PC-12 NG and PC-24 fly to NBAA 2017

The PC-24 is the first jet model produced by Pilatus. It offers up to ten seats depending on the options chosen and has a range of 3600 kilometers. 17 meters long, this business jet can reach 815 km / h, and take off or land on both short sandy and dirt tracks.

Pilatus Aircraft Ltd:

Images, Video, Text, Credits: Pilatus Aircraft Ltd/ATS/ Aerospace/Roland Berga.

Best regards,

JPL Deploys a CubeSat for Astronomy

JPL - Jet Propulsion Laboratory logo.

December 8, 2017

Image above: A JPL CubeSat named ASTERIA was deployed from the International Space Station on November 21. It will test the use of CubeSats for astronomy research. Image Credits: NASA/JPL-Caltech.

Tiny satellites called CubeSats have attracted a lot of attention in recent years. Besides allowing researchers to test new technologies, their relative simplicity also offers hands-on training to early-career engineers.

A CubeSat recently deployed from the International Space Station is a key example of their potential, experimenting with CubeSats applied to astronomy.

For the next few months, a technology demonstration called ASTERIA (Arcsecond Space Telescope Enabling Research in Astrophysics) will test whether a CubeSat can perform precise measurements of change in a star's light. This fluctuation is useful for a number of commercial and astrophysics applications, including the discovery and study of planets outside of our solar system, known as exoplanets.

ASTERIA was developed under the Phaeton Program at NASA's Jet Propulsion Laboratory in Pasadena, California. Phaeton was developed to provide early-career hires, under the guidance of experienced mentors, with the challenges of a flight project. ASTERIA is a collaboration with the Massachusetts Institute of Technology in Cambridge; MIT's Sara Seager is principal investigator on the project.

A New Space Telescope Model

ASTERIA relies on precision photometry, a field that measures the flux, or intensity, of an object's light. To be useful to any scientist, a space telescope has to correct for internal sources of error while making these measurements.

Engineers have learned to correct for "noise" in much larger space telescopes. If they were able to do the same for CubeSats, it could open an entirely new class of astronomy tools.

Image above: Electrical Test Engineer Esha Murty (left) and Integration and Test Lead Cody Colley (right) prepare the ASTERIA spacecraft for mass properties measurements in April 2017 prior to spacecraft delivery. Image Credits: NASA/JPL-Caltech.

"CubeSats offer a relatively inexpensive means to test new technologies," said Amanda Donner of JPL, mission assurance manager for ASTERIA. "The modular design of CubeSats also makes them customizable, giving even a small group of researchers and students access to space."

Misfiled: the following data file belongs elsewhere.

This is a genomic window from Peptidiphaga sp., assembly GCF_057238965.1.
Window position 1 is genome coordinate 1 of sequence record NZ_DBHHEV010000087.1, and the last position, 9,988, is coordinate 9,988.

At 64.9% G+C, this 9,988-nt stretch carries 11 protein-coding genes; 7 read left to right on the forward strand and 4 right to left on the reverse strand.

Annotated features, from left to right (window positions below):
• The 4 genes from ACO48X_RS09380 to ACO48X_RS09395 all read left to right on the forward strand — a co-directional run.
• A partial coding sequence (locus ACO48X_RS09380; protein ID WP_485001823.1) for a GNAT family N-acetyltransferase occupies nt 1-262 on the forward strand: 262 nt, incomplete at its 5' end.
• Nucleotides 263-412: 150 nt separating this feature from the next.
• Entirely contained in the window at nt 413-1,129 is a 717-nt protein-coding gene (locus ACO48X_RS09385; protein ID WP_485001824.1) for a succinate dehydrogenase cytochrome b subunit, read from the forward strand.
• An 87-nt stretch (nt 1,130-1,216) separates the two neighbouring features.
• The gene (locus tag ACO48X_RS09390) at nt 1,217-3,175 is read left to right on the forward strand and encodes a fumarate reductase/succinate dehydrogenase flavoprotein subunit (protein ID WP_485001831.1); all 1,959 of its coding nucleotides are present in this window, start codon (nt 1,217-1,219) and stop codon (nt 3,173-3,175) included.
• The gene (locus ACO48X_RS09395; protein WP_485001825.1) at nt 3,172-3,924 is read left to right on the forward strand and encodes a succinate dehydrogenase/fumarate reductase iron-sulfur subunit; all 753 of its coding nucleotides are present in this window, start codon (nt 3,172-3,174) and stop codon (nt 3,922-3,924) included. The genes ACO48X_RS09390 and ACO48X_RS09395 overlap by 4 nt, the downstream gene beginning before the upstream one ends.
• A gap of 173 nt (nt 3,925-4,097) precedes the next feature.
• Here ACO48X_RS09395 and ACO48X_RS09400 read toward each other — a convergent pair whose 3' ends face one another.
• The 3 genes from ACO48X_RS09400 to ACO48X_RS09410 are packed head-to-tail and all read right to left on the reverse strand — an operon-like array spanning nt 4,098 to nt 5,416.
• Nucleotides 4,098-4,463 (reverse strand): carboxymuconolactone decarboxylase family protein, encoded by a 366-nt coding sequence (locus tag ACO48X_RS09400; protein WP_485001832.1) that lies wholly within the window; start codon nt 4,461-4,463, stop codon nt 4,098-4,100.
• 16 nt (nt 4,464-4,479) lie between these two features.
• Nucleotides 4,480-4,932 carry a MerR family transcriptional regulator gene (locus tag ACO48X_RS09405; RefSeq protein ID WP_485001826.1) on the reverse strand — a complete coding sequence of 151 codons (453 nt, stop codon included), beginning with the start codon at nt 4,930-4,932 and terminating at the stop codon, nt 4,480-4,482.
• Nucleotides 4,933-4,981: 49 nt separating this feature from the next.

She said it's even possible for constellations of these CubeSats to work in concert, covering more of the cosmos at one time.

A Steady Astronomy Camera

Its small size requires ASTERIA to have unique engineering characteristics.

- A steady astronomy camera will keep the telescope locked on a specific star for up to 20 minutes continuously as the spacecraft orbits Earth.

- An active thermal control system will stabilize temperatures within the tiny telescope while in Earth's shadow. This helps to minimize "noise" caused by shifting temperatures - essential when the measurement is trying to detect slight variations in the target star's light.

Both technologies proved challenging to miniaturize.

"One of the biggest engineering challenges has been fitting the pointing and thermal control electronics into such a small package," said JPL's Matthew Smith, ASTERIA's lead systems engineer and mission manager. "Typically, those components alone are larger than our entire spacecraft. Now that we've miniaturized the technology for ASTERIA, it can be applied to other CubeSats or small instruments."

Though it's only a technology demonstration, ASTERIA might point the way to future CubeSats useful to astronomy.

That's impressive, especially considering it was effectively a training project: many team members only graduated from college within the last five years, Donner said.

"We designed, built, tested and delivered ASTERIA, and now we're flying it," she said. "JPL takes the training approach of learning-by-doing seriously."

Caltech in Pasadena, California, manages JPL for NASA.

For more information about ASTERIA, visit:

International Space Station (ISS):

Images (mentioned), Text, Credits: NASA/JPL/Andrew Good.


jeudi 7 décembre 2017

Crews Prepare to Swap Places as Station Eyes California Wildfires

ISS - Expedition 53 Mission patch.

Dec. 7, 2017

Image above: Expedition 53 Commander Randy Bresnik aboard the International Space Station took this photo of the California wildfires in the Los Angeles on Dec. 6, 2017. Image Credits: NASA/Randy Bresnik.

Two International Space Station crews are preparing to swap places at the orbital lab next week. In the midst of the crew swap activities, Commander Randy Bresnik also sent down dramatic photographs of the wildfires in California.

The Expedition 52-53 trio is getting its Soyuz MS-05 spacecraft ready for a three-and-a-half hour ride back to Earth on Dec. 14 after 139 days in space. Sergey Ryazanskiy, the Soyuz Commander, will lead his crewmates Randy Bresnik of NASA and Paolo Nespoli of the European Space Agency to a parachuted landing on the steppe Kazakhstan.

Next, the Expedition 54-55 trio will blast off Dec. 17 aboard the Soyuz MS-07 spacecraft and take a two-day trip to its new home in space. Anton Shkaplerov, a veteran cosmonaut from Roscosmos, will lead the flight to the station flanked by first-time astronauts Scott Tingle of NASA and Norishige Kanai of the Japan Aerospace Exploration Agency.